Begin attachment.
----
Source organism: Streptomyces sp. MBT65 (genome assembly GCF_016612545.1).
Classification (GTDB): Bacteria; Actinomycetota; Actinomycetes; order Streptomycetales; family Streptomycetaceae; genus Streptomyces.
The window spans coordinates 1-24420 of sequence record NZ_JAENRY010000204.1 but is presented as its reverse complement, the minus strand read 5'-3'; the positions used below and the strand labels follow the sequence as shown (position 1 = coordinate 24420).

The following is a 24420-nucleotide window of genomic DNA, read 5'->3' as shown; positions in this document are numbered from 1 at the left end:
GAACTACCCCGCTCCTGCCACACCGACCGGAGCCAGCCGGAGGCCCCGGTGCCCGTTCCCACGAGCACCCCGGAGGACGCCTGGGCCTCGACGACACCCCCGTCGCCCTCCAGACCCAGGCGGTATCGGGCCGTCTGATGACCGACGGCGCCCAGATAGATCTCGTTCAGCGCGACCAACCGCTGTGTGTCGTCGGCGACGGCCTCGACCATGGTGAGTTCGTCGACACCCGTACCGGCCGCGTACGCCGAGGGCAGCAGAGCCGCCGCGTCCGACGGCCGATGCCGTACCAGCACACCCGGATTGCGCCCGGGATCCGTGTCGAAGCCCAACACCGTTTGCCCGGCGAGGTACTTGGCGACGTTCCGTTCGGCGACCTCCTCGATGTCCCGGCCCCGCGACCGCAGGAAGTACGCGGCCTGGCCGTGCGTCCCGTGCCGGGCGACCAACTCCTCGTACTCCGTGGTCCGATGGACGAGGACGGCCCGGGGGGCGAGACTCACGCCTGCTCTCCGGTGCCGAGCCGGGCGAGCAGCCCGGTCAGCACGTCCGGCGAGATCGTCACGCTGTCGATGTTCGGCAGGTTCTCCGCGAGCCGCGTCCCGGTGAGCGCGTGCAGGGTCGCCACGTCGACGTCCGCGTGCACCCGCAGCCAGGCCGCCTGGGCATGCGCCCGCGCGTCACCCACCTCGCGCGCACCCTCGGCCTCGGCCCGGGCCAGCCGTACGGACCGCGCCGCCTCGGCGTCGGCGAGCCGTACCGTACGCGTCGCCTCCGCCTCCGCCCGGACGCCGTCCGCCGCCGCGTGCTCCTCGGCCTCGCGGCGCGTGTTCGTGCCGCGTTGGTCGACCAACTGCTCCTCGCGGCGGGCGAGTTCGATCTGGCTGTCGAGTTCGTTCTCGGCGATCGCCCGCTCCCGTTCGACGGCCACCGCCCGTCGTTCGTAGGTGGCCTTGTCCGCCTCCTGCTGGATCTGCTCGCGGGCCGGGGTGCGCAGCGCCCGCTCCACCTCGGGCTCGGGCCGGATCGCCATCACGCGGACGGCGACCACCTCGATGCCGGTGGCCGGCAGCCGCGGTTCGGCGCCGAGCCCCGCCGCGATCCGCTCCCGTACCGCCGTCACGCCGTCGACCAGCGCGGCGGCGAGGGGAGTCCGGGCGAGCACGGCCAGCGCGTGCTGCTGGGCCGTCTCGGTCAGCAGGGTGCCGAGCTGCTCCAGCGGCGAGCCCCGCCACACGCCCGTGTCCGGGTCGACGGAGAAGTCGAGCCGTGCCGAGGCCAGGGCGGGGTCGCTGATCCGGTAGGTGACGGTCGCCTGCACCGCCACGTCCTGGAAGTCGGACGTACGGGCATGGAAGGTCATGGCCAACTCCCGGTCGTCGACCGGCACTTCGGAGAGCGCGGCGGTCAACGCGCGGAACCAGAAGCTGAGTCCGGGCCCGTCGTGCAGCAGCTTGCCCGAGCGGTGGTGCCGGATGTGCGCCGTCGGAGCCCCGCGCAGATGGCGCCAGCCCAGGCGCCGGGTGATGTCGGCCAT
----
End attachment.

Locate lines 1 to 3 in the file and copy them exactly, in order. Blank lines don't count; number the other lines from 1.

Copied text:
Source organism: Streptomyces sp. MBT65 (genome assembly GCF_016612545.1).
Classification (GTDB): Bacteria; Actinomycetota; Actinomycetes; order Streptomycetales; family Streptomycetaceae; genus Streptomyces.
The window spans coordinates 1-24420 of sequence record NZ_JAENRY010000204.1 but is presented as its reverse complement, the minus strand read 5'-3'; the positions used below and the strand labels follow the sequence as shown (position 1 = coordinate 24420).